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Compare and Contrast: HFCS and Sugar - Essay Example

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The arguments opposed to the constant use of HFCS might have been done in good spirit for the benefit of our nation’s health, but the truth is that the amounts of HFCS and sugar alike need to be decreased for any changes in our collective health to be seen…
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Compare and Contrast: HFCS and Sugar

Download file to see previous pages... The battle between high fructose corn syrup and sugar has been waging strongly since HFCS became a staple in our daily diet. Michael Pollan’s “The Alcoholic Republic and the Republic of Fat” takes us on a journey through the timeline of HFCS, showing its beginning in the farms of America and where the majority of it will end up: in our fat cells. Pollan compares the obesity epidemic to the surge of alcoholism in the nineteenth century, stating that “the Alcoholic Republic has . . . given way to the Republic of Fat; we’re eating today much the way we drank then” (par. 6). Both republics came about as a result of an overabundance of inexpensive HFCS, except that obesity is now considered an epidemic, because “when food is abundant and cheap, people will eat more of it and get fat” (par. 8), a declaration that has proven itself to be true. To make the health concerns of our nation more dire, it was assumed that cheap HFCS would lessen our need for sugar, which would be a positive step in maintaining healthy diets, but instead “our consumption of refined sugar actually went up by five pounds” (par. 11). High fructose corn syrup, once America’s answer for a cheap sweetener, has only increased the average American’s lust for sweetness, gradually making HFCS and sugar the enemies of every American’s diet.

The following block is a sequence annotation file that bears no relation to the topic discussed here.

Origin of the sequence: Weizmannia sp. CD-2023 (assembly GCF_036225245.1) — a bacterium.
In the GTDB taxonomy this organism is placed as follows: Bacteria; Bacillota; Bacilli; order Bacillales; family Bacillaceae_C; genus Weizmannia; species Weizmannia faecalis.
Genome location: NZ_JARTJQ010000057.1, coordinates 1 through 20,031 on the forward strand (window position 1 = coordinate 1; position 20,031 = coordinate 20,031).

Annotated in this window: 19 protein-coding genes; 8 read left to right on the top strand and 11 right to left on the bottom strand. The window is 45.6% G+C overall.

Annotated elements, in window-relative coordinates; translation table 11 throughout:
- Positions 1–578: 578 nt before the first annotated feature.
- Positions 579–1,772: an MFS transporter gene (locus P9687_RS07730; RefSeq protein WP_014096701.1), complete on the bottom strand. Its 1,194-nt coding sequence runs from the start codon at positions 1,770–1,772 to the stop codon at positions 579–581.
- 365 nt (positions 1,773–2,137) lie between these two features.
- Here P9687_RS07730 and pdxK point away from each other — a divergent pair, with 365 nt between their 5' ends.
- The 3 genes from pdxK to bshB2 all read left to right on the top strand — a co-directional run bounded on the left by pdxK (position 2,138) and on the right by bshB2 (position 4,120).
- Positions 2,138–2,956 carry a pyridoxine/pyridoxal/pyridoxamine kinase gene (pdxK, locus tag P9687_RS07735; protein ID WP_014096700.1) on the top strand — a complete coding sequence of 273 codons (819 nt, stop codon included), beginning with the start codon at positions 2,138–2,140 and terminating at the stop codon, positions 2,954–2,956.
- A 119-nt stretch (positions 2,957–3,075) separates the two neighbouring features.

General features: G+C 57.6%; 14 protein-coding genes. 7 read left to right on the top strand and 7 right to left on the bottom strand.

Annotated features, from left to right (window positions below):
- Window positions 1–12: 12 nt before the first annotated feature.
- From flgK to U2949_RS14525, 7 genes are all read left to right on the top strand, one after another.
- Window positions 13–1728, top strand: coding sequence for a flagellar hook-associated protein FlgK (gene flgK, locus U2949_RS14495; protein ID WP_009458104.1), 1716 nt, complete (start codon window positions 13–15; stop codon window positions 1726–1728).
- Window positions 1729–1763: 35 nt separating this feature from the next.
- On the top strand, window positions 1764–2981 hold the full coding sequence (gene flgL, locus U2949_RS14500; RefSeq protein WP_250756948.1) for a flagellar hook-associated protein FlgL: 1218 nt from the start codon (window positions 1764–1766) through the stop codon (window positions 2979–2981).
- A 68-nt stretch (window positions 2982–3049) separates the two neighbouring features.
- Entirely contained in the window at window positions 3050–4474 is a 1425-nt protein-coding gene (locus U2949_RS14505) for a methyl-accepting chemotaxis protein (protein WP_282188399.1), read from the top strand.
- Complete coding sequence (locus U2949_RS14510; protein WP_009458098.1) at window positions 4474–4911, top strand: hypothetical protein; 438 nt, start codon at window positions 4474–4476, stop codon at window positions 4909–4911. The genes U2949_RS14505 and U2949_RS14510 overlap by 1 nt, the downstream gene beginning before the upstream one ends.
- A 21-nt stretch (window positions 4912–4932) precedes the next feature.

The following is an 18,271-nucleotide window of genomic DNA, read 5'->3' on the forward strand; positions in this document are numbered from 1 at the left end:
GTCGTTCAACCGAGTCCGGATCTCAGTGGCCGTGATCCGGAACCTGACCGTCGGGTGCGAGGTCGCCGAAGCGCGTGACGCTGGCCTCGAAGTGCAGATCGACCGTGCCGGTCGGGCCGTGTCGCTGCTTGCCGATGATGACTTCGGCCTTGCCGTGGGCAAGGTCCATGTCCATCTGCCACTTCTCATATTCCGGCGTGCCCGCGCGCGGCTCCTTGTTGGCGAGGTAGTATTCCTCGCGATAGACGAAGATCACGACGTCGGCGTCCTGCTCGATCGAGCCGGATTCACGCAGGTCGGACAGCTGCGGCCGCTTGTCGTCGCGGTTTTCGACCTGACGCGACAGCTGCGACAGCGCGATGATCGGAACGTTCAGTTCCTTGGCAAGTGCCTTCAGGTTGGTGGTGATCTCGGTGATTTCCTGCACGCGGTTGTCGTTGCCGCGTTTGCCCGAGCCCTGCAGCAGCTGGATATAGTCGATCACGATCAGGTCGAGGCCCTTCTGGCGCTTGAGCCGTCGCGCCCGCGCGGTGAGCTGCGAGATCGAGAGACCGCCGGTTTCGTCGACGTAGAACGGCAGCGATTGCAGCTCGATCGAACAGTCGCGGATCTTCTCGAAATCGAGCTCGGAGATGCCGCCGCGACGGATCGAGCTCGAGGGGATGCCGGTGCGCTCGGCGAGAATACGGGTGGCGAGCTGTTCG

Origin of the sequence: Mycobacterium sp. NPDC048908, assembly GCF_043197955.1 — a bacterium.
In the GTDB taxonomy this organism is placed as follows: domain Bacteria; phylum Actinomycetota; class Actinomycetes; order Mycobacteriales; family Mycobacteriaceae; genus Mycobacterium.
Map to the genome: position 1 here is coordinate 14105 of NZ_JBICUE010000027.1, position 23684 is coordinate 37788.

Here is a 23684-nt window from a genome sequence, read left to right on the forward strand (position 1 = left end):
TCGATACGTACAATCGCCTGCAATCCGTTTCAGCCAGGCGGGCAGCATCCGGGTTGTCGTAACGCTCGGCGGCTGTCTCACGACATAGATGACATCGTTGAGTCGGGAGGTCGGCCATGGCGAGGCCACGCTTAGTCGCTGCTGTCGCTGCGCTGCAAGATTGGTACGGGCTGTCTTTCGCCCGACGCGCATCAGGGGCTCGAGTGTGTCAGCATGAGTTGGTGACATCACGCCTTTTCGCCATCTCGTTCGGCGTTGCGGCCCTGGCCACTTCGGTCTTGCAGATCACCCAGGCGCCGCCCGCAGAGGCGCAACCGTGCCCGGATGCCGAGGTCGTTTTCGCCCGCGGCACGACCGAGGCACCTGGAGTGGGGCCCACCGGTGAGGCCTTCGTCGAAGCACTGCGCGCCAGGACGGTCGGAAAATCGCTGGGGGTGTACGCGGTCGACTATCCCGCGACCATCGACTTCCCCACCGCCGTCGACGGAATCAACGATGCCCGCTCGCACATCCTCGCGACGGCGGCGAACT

One of the startling similarities between high fructose corn syrup and sugar, a key fact that few people are aware of, is that both are equally dangerous to one’s health. During the past decade, America has started to crack down on the horrible diets that have been plaguing the human race. Part of the effort to make people more food-conscious was to reveal the dangers of high fructose corn syrup, which was primarily done in an attempt to curb obesity in sweets-craving children, and partially to help sugar rise above its shrinking sales. However, many of these arguments failed to mention that sugar is just as damaging to one’s health as HFCS. If a doughnut manufacturer switches sugar for HFCS, their product will continue to have the same percentage of sweetener, regardless of what product they decide to use. The change from sugar to HFCS may benefit the wallets of the manufacturer and the consumer, but their health is still put at risk. As such, high fructose corn syrup is not the only enemy, but any calorie-ridden, sweetened food product made from HFCS or otherwise. Despite the turmoil that both HFCS and sugar bring to our bodies, HFCS is doing the most damage given its inexpensive cost, making it more common in our foodstuffs. In our money-hungry nation, the overwhelming belief when it comes to food seems to be that cheaper is always better, but, over the years, this have proven to be further from the truth. This is a little known difference between high fructose corn syrup and sugar, one that Michael Pollan points out repeatedly in his article, stating that “the astounding productivity of American farmers proved to be their own worst enemy, as well as a threat to public health” (par. 4). The inexpensive product from these farmers made it more affordable for manufacturers to produce their own wares, thus making the majority of our own food wants and needs more monetarily attainable. As a result, we feel that the more we can afford, the more we can buy, which then translate into the more we can eat. Products made with sugar are more expensive, so these tend to go avoided by consumers. Products that use high fructose corn syrup are significantly cheaper by comparison, making consumers believe that they can afford more, meaning they will be eating more than if they bought the expensive sugar-based products. HFCS may be padding our wallets, but this alternative to sugar is also padding our bodies, showing that cheap is not always better when the health of our nation is at stake. Before the nineteenth century, and prior to our own generation, sugar was a a staple used in daily cooking, but an occasional treat in snacks that was not considered ...Download file to see next pagesRead More
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